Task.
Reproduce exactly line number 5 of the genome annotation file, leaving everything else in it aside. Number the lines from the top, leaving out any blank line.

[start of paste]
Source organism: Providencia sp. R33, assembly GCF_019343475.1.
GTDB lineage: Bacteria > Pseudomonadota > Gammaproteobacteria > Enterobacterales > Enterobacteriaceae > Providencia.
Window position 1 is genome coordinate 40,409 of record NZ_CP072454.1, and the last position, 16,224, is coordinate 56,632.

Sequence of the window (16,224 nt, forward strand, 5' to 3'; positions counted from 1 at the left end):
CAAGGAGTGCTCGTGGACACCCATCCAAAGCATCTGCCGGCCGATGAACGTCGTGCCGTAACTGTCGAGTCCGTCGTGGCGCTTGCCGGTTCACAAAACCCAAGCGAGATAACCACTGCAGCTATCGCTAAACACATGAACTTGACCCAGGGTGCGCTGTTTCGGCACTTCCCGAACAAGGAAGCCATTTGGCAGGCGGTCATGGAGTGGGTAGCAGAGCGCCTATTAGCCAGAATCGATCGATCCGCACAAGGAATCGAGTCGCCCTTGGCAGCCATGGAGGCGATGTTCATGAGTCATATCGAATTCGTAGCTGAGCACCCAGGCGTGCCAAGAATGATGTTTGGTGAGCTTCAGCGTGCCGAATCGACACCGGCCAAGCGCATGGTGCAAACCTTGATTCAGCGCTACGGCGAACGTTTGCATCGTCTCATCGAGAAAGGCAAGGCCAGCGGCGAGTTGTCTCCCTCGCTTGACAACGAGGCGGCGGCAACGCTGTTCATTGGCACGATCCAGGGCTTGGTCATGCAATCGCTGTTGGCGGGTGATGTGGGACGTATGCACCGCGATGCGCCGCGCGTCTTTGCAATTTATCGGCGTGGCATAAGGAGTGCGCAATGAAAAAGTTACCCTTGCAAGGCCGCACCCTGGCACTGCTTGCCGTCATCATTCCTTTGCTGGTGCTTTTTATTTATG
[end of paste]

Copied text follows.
CAAGGAGTGCTCGTGGACACCCATCCAAAGCATCTGCCGGCCGATGAACGTCGTGCCGTAACTGTCGAGTCCGTCGTGGCGCTTGCCGGTTCACAAAACCCAAGCGAGATAACCACTGCAGCTATCGCTAAACACATGAACTTGACCCAGGGTGCGCTGTTTCGGCACTTCCCGAACAAGGAAGCCATTTGGCAGGCGGTCATGGAGTGGGTAGCAGAGCGCCTATTAGCCAGAATCGATCGATCCGCACAAGGAATCGAGTCGCCCTTGGCAGCCATGGAGGCGATGTTCATGAGTCATATCGAATTCGTAGCTGAGCACCCAGGCGTGCCAAGAATGATGTTTGGTGAGCTTCAGCGTGCCGAATCGACACCGGCCAAGCGCATGGTGCAAACCTTGATTCAGCGCTACGGCGAACGTTTGCATCGTCTCATCGAGAAAGGCAAGGCCAGCGGCGAGTTGTCTCCCTCGCTTGACAACGAGGCGGCGGCAACGCTGTTCATTGGCACGATCCAGGGCTTGGTCATGCAATCGCTGTTGGCGGGTGATGTGGGACGTATGCACCGCGATGCGCCGCGCGTCTTTGCAATTTATCGGCGTGGCATAAGGAGTGCGCAATGAAAAAGTTACCCTTGCAAGGCCGCACCCTGGCACTGCTTGCCGTCATCATTCCTTTGCTGGTGCTTTTTATTTATG